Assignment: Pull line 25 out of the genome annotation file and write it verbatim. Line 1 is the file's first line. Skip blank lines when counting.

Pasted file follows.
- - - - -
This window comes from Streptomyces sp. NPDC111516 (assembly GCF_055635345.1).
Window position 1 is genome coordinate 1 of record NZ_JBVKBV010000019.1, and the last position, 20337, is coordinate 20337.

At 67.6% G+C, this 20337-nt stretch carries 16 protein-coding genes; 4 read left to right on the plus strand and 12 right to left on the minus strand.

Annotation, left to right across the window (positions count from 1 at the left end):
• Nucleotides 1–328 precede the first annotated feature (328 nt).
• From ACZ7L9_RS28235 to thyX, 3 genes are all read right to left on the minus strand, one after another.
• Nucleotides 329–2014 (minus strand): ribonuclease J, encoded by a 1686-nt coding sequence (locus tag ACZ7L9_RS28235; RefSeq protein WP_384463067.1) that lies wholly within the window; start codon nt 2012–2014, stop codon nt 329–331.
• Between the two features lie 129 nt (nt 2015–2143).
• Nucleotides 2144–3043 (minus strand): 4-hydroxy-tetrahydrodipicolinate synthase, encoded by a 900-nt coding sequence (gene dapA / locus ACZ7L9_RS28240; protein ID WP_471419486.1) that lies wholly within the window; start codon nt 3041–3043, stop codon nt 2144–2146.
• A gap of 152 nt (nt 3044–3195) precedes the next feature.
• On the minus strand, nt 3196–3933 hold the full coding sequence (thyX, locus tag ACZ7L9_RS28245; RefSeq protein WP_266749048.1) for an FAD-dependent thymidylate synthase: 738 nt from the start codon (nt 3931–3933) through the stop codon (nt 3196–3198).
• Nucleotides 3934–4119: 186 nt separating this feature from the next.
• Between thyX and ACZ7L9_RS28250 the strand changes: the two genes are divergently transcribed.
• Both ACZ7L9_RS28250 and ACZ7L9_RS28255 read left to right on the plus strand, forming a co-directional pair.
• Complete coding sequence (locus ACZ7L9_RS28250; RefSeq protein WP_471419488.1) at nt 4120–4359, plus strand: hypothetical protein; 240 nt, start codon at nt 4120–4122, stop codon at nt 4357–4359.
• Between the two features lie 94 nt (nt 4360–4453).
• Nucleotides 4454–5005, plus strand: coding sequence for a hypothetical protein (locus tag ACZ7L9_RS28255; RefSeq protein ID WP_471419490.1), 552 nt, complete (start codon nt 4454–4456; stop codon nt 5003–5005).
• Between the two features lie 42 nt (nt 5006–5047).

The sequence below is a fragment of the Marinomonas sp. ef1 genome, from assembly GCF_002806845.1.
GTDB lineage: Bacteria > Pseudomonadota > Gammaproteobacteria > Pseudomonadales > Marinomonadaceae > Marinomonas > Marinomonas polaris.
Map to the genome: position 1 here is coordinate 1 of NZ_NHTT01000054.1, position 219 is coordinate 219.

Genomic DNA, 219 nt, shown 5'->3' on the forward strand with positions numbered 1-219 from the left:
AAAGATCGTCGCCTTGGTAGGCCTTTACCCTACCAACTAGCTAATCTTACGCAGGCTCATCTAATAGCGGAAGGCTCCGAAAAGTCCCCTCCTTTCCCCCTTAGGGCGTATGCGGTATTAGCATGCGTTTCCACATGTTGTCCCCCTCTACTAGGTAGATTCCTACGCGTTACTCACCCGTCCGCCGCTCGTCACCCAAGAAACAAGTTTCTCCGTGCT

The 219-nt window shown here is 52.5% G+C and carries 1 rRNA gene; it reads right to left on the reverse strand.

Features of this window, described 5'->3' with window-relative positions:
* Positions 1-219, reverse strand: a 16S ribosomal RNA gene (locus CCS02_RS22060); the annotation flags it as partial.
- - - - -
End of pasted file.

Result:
Features of this window, described 5'->3' with window-relative positions: